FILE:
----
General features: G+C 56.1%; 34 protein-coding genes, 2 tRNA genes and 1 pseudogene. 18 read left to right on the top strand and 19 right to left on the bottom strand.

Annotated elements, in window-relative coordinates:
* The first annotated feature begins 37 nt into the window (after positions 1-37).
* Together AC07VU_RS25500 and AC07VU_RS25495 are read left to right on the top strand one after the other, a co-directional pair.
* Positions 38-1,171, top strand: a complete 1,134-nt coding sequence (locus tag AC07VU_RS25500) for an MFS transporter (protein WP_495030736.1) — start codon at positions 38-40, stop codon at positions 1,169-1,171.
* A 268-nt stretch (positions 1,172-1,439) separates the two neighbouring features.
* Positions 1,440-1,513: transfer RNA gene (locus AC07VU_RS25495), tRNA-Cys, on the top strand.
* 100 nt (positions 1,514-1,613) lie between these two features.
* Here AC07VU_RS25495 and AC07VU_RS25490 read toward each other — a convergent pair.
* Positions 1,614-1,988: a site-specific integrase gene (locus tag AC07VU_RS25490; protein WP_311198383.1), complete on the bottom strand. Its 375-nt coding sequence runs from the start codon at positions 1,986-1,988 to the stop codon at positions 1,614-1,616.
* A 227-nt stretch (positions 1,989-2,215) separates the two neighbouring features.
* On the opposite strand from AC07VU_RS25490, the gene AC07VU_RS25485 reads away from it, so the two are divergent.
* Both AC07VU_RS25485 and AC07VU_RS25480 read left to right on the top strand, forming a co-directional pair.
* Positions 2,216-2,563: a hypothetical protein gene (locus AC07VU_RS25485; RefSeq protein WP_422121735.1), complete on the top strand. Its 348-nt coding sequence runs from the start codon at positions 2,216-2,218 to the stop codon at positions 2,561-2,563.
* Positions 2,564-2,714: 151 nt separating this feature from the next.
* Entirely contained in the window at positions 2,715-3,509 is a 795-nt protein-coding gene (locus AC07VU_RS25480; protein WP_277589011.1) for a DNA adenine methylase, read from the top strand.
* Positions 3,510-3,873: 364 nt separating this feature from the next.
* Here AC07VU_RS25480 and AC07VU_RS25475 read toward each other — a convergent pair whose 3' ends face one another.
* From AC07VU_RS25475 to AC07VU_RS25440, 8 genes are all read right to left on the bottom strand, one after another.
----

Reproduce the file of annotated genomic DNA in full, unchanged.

General features: G+C 56.1%; 34 protein-coding genes, 2 tRNA genes and 1 pseudogene. 18 read left to right on the top strand and 19 right to left on the bottom strand.

Annotated elements, in window-relative coordinates:
* The first annotated feature begins 37 nt into the window (after positions 1-37).
* Together AC07VU_RS25500 and AC07VU_RS25495 are read left to right on the top strand one after the other, a co-directional pair.
* Positions 38-1,171, top strand: a complete 1,134-nt coding sequence (locus tag AC07VU_RS25500) for an MFS transporter (protein WP_495030736.1) — start codon at positions 38-40, stop codon at positions 1,169-1,171.
* A 268-nt stretch (positions 1,172-1,439) separates the two neighbouring features.
* Positions 1,440-1,513: transfer RNA gene (locus AC07VU_RS25495), tRNA-Cys, on the top strand.
* 100 nt (positions 1,514-1,613) lie between these two features.
* Here AC07VU_RS25495 and AC07VU_RS25490 read toward each other — a convergent pair.
* Positions 1,614-1,988: a site-specific integrase gene (locus tag AC07VU_RS25490; protein WP_311198383.1), complete on the bottom strand. Its 375-nt coding sequence runs from the start codon at positions 1,986-1,988 to the stop codon at positions 1,614-1,616.
* A 227-nt stretch (positions 1,989-2,215) separates the two neighbouring features.
* On the opposite strand from AC07VU_RS25490, the gene AC07VU_RS25485 reads away from it, so the two are divergent.
* Both AC07VU_RS25485 and AC07VU_RS25480 read left to right on the top strand, forming a co-directional pair.
* Positions 2,216-2,563: a hypothetical protein gene (locus AC07VU_RS25485; RefSeq protein WP_422121735.1), complete on the top strand. Its 348-nt coding sequence runs from the start codon at positions 2,216-2,218 to the stop codon at positions 2,561-2,563.
* Positions 2,564-2,714: 151 nt separating this feature from the next.
* Entirely contained in the window at positions 2,715-3,509 is a 795-nt protein-coding gene (locus AC07VU_RS25480; protein WP_277589011.1) for a DNA adenine methylase, read from the top strand.
* Positions 3,510-3,873: 364 nt separating this feature from the next.
* Here AC07VU_RS25480 and AC07VU_RS25475 read toward each other — a convergent pair whose 3' ends face one another.
* From AC07VU_RS25475 to AC07VU_RS25440, 8 genes are all read right to left on the bottom strand, one after another.